Google may be planning to pull Fediverse apps from the Google Play Store over concerns about hate speech, a new report claims. These apps are designed to connect users with federated servers in a way similar to forum apps designed to connect users to different forums. It seems these apps may have been targeted because they make it possible to access servers that host hate speech, prompting criticism from users.
The Fediverse is essentially a loosely connected ‘family’ of servers that are independently hosted, but with the potential for communicating with each other. A huge variety of content can be found in the Fediverse, which some have turned to as an alternative to traditional social networks. That content can include hate speech.
According to VPN company Private Internet Access, Google may be planning to pull apps that connect users to Fediverse servers over the fact that some contain hate speech — a move that many have criticized as an overreach given that the apps themselves do not host nor control the problematic content. Comparisons to web browsers and other apps that connect users to third-party content are inevitable.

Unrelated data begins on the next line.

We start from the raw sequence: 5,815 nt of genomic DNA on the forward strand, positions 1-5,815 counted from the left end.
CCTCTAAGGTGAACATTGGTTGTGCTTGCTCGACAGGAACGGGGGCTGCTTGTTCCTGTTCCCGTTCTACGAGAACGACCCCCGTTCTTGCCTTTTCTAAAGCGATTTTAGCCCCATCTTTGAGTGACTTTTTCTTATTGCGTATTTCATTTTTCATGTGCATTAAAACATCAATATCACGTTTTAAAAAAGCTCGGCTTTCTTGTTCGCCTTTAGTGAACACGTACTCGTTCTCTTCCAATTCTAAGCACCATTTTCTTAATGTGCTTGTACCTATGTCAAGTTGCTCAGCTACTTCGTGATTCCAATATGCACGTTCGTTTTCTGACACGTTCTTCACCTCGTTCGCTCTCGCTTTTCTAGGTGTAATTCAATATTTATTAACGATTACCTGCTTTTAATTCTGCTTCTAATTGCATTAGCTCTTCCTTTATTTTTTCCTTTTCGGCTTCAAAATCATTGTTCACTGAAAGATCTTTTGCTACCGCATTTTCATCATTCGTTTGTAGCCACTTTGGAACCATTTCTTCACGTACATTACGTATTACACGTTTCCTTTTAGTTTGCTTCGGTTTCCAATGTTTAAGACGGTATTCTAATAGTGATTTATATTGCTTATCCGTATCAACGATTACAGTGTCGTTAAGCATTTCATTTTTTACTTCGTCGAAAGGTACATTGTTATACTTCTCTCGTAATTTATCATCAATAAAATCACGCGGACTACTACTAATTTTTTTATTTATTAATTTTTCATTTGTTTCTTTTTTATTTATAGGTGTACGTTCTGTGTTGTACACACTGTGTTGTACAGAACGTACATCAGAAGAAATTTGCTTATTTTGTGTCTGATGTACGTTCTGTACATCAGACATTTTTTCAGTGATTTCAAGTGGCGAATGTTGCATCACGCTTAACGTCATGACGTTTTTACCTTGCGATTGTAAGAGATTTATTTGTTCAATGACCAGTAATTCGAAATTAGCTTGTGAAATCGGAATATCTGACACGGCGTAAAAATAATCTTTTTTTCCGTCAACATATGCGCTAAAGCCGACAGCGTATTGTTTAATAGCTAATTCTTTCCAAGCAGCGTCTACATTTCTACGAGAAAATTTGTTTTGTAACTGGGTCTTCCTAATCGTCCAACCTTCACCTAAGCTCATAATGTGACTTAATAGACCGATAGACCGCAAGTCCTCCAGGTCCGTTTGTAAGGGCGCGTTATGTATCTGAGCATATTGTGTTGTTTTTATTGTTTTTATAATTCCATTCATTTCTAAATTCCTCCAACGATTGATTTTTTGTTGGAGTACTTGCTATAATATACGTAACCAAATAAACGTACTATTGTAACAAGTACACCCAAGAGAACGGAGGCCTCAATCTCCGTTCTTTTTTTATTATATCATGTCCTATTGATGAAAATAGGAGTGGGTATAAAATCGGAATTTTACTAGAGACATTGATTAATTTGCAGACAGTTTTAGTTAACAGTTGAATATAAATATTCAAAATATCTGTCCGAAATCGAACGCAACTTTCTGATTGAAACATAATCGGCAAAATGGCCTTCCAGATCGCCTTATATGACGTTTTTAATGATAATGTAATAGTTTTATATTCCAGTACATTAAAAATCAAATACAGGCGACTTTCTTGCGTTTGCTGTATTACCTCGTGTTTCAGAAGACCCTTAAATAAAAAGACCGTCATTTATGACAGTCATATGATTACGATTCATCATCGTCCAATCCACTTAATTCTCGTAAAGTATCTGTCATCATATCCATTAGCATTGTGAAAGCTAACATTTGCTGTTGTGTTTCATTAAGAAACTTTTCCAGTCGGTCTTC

A user can, for example, download a web browser like Google Chrome and use that to access websites, forums, and other online destinations that harbor hate speech. It’s up to the individual platforms to moderate the content on their servers; app developers have no control over this content.
Mastodon developer Eugen highlighted an apparent warning the app ‘Subway Tooter’ received from Google over the problematic content that can be found in the wider Fediverse, something the developer has no control over. Separately, Dr. Freemo posted a screencap of a warning message delivered over the app Fedilab, stating that it was in violation of a Play Store policy about user-generated content.
As of Sunday, the Fedilab app was still available to download in the Google Play Store, as were a number of other Fediverse apps. It is unclear whether Google has removed any of these apps from its app store and whether it is, indeed, planning to pull them over user-generated content.